Fed Chairman: The War in Ukraine Is Not the Primary Driver of Inflation

Melanie Arter | June 22, 2022 | 8:30pm EDT
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Jerome Powell, Chairman, Board of Governors of the Federal Reserve System testifies before the Senate Banking, Housing, and Urban Affairs Committee on June 22, 2022 in Washington, DC. - The US economy is strong but faces an "uncertain" global environment and could see further inflation "surprises," Federal Reserve Chair Jerome Powell said Wednesday. (Photo by NICHOLAS KAMM/AFP via Getty Images)
Jerome Powell, Chairman, Board of Governors of the Federal Reserve System testifies before the Senate Banking, Housing, and Urban Affairs Committee on June 22, 2022 in Washington, DC. (Photo by NICHOLAS KAMM/AFP via Getty Images)

(CNSNews.com) - Federal Reserve Chairman Jerome Powell admitted on Wednesday that despite President Biden’s assertions to the contrary, the war in Ukraine was not the primary driver of inflation.

During a Senate Banking Committee hearing, Sen. Bill Hagerty (R-Tenn.) asked, “Given how inflation has escalated over the past 18 months, would you say that the war in Ukraine is the primary driver of inflation in America?” 


To which Powell replied: “No, inflation was high before, certainly before the war in Ukraine broke out.”

Energy Secretary Jennifer Granholm was asked about Powell’s remarks Wednesday at the White House.

“You and the president have framed this war in Ukraine as the primary driver of the spikes in energy costs that’s the largest contributor to overall inflation, but the Fed chairman was on the Hill today testifying. He was asked the question, is the war the primary driver of inflation, and his answer was no. How do you square that? Is he wrong?” Fox News White House Correspondent Jacqui Heinrich asked.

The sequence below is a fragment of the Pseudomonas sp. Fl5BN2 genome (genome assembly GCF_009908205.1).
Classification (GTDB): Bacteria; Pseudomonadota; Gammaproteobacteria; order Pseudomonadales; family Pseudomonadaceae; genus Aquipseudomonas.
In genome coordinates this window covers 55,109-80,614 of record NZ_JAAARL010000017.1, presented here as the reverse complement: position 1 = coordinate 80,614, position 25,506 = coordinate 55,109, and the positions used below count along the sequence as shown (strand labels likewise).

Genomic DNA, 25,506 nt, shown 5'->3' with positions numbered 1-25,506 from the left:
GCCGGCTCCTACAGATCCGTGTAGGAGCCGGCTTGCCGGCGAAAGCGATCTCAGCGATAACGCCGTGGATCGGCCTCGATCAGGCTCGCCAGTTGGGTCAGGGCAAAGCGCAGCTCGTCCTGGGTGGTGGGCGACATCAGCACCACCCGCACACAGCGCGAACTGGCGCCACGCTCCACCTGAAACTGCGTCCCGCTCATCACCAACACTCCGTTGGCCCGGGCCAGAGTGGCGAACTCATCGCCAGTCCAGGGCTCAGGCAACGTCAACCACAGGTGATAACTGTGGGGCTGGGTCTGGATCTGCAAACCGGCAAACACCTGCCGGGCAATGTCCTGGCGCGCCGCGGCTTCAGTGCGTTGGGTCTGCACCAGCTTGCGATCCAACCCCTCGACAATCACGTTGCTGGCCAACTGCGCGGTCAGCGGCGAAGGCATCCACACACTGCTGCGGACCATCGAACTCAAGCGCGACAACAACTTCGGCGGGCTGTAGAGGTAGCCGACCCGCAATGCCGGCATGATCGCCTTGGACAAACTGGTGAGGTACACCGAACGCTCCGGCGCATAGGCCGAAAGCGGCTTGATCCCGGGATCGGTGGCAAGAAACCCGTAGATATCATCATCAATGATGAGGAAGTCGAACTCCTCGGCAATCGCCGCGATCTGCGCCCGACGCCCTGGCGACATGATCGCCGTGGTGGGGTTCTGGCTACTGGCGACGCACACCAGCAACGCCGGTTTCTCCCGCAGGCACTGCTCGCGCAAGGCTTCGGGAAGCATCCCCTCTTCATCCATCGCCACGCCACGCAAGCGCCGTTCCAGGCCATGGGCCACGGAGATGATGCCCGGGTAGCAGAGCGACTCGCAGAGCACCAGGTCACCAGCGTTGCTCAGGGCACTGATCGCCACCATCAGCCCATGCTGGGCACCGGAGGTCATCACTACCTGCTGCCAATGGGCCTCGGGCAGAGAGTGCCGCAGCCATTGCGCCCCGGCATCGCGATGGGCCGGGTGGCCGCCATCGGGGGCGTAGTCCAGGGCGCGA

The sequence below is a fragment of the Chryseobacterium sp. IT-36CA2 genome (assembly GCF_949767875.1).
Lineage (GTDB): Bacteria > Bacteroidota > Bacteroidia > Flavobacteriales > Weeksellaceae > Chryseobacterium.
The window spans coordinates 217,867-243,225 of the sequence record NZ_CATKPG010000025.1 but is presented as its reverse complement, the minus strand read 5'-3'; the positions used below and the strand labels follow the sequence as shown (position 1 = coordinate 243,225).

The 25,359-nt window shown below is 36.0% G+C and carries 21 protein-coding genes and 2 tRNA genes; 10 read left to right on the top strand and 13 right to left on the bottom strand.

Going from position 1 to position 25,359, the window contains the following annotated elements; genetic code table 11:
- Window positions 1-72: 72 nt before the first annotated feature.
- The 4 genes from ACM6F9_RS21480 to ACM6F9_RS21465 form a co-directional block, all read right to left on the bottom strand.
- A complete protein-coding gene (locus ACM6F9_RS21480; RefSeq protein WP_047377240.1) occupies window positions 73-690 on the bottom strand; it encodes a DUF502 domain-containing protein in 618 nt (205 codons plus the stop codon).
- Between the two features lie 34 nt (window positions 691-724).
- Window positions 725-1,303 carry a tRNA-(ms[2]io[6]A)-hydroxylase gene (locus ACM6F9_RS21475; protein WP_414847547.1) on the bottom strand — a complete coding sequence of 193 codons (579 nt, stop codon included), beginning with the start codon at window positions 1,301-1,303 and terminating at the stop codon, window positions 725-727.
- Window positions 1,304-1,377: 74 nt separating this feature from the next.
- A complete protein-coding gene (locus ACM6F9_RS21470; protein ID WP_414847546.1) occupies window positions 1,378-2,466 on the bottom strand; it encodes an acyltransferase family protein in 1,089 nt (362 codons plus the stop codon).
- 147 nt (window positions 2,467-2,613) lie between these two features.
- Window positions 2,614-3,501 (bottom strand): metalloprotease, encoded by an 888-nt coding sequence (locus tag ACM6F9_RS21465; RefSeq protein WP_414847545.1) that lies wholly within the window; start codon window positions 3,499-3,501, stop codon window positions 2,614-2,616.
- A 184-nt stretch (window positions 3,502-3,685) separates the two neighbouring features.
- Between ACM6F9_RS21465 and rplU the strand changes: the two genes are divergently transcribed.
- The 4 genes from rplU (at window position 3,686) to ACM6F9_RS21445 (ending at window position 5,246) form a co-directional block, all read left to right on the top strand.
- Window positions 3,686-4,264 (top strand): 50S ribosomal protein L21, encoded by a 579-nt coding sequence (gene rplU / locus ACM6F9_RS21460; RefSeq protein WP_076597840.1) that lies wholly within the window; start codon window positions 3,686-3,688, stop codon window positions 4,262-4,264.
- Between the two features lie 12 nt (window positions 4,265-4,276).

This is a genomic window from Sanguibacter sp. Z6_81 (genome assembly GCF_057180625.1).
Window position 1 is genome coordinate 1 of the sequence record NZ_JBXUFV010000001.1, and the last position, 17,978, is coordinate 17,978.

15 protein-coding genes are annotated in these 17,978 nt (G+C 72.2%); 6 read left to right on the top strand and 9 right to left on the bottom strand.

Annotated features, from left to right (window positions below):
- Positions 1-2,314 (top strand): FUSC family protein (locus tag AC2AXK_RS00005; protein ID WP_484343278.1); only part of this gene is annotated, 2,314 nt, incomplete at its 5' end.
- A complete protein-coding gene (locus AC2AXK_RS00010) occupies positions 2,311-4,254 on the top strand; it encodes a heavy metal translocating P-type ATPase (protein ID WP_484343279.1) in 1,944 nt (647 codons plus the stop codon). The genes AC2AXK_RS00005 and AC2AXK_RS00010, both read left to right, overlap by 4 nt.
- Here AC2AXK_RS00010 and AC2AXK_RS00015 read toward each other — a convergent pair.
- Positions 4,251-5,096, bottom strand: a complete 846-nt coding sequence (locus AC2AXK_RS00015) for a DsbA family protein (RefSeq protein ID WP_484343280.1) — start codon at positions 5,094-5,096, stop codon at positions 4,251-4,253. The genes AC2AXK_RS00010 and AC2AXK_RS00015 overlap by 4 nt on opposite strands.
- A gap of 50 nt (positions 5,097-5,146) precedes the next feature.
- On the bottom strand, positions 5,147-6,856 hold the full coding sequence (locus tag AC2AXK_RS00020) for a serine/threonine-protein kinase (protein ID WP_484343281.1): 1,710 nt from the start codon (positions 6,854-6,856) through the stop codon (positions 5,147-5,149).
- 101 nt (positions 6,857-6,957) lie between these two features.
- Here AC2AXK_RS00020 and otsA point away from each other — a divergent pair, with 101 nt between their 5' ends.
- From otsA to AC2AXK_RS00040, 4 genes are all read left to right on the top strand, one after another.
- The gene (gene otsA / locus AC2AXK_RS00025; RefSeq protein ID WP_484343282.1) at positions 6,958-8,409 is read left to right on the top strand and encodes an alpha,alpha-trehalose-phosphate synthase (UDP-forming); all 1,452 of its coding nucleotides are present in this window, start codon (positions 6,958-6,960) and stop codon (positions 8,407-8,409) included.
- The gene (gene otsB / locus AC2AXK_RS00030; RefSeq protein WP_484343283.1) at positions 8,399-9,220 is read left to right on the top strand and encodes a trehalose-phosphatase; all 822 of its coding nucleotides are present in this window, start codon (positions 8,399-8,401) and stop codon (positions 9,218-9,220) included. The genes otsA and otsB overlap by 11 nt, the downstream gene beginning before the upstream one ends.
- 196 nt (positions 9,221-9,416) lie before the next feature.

GRANHOLM: I didn’t hear what he said on that, but I think most people acknowledge that the price of fuel is a big driver of inflation, and in fact, they have put large percentages on it. So we know that the war in Ukraine, having driven up the price of fuel, because it crimps supply. It’s a little supply and demand question.

We’ve got to make up for the million barrels per day that have lost. We will have a demand problem when China opens up after COVID. There will be additional upward pressure on supply. This is why we need not just in the U.S., but we need globally, more supply brought on board and so–

HEINRICH: His full quote was, ‘No, inflation was high before certainly before the war in Ukraine broke out.’

GRANHOLM: I think most would say that the price of fuel has exacerbated inflation.

HEINRICH: Is there any concern that this gas tax holiday will increase demand and then thereby increase inflation? Some economists and analysts are raising that.

GRANHOLM: Yeah, I understand that, and I also know that this president is focused on costs for real people and this cost of gas is the most real for people at the pump, so he wants to do everything. He understands the importance of– he’s very concerned about inflation obviously. It’s a top priority, and he’s also concerned about this price at the pump, and he’s going to do what he can to do– to resolve that.

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